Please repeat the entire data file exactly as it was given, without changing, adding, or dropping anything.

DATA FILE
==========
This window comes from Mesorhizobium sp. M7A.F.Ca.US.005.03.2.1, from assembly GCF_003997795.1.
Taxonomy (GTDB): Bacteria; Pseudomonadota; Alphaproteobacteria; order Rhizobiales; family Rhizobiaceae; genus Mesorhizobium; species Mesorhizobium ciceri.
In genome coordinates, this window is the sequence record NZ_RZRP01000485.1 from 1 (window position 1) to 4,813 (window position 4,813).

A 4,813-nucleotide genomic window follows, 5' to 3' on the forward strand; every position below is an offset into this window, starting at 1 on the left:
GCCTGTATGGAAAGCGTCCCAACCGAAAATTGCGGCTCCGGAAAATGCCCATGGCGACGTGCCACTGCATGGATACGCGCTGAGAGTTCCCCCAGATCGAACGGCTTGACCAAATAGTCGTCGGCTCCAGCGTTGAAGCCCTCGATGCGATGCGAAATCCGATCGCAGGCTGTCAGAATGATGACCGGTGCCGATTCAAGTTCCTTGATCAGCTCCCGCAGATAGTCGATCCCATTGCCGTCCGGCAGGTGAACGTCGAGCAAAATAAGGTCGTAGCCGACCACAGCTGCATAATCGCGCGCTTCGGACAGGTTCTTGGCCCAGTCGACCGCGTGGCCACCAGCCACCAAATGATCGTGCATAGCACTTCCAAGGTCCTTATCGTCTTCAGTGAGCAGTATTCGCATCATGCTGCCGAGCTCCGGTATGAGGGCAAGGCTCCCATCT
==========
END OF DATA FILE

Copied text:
This window comes from Mesorhizobium sp. M7A.F.Ca.US.005.03.2.1, from assembly GCF_003997795.1.
Taxonomy (GTDB): Bacteria; Pseudomonadota; Alphaproteobacteria; order Rhizobiales; family Rhizobiaceae; genus Mesorhizobium; species Mesorhizobium ciceri.
In genome coordinates, this window is the sequence record NZ_RZRP01000485.1 from 1 (window position 1) to 4,813 (window position 4,813).

A 4,813-nucleotide genomic window follows, 5' to 3' on the forward strand; every position below is an offset into this window, starting at 1 on the left:
GCCTGTATGGAAAGCGTCCCAACCGAAAATTGCGGCTCCGGAAAATGCCCATGGCGACGTGCCACTGCATGGATACGCGCTGAGAGTTCCCCCAGATCGAACGGCTTGACCAAATAGTCGTCGGCTCCAGCGTTGAAGCCCTCGATGCGATGCGAAATCCGATCGCAGGCTGTCAGAATGATGACCGGTGCCGATTCAAGTTCCTTGATCAGCTCCCGCAGATAGTCGATCCCATTGCCGTCCGGCAGGTGAACGTCGAGCAAAATAAGGTCGTAGCCGACCACAGCTGCATAATCGCGCGCTTCGGACAGGTTCTTGGCCCAGTCGACCGCGTGGCCACCAGCCACCAAATGATCGTGCATAGCACTTCCAAGGTCCTTATCGTCTTCAGTGAGCAGTATTCGCATCATGCTGCCGAGCTCCGGTATGAGGGCAAGGCTCCCATCT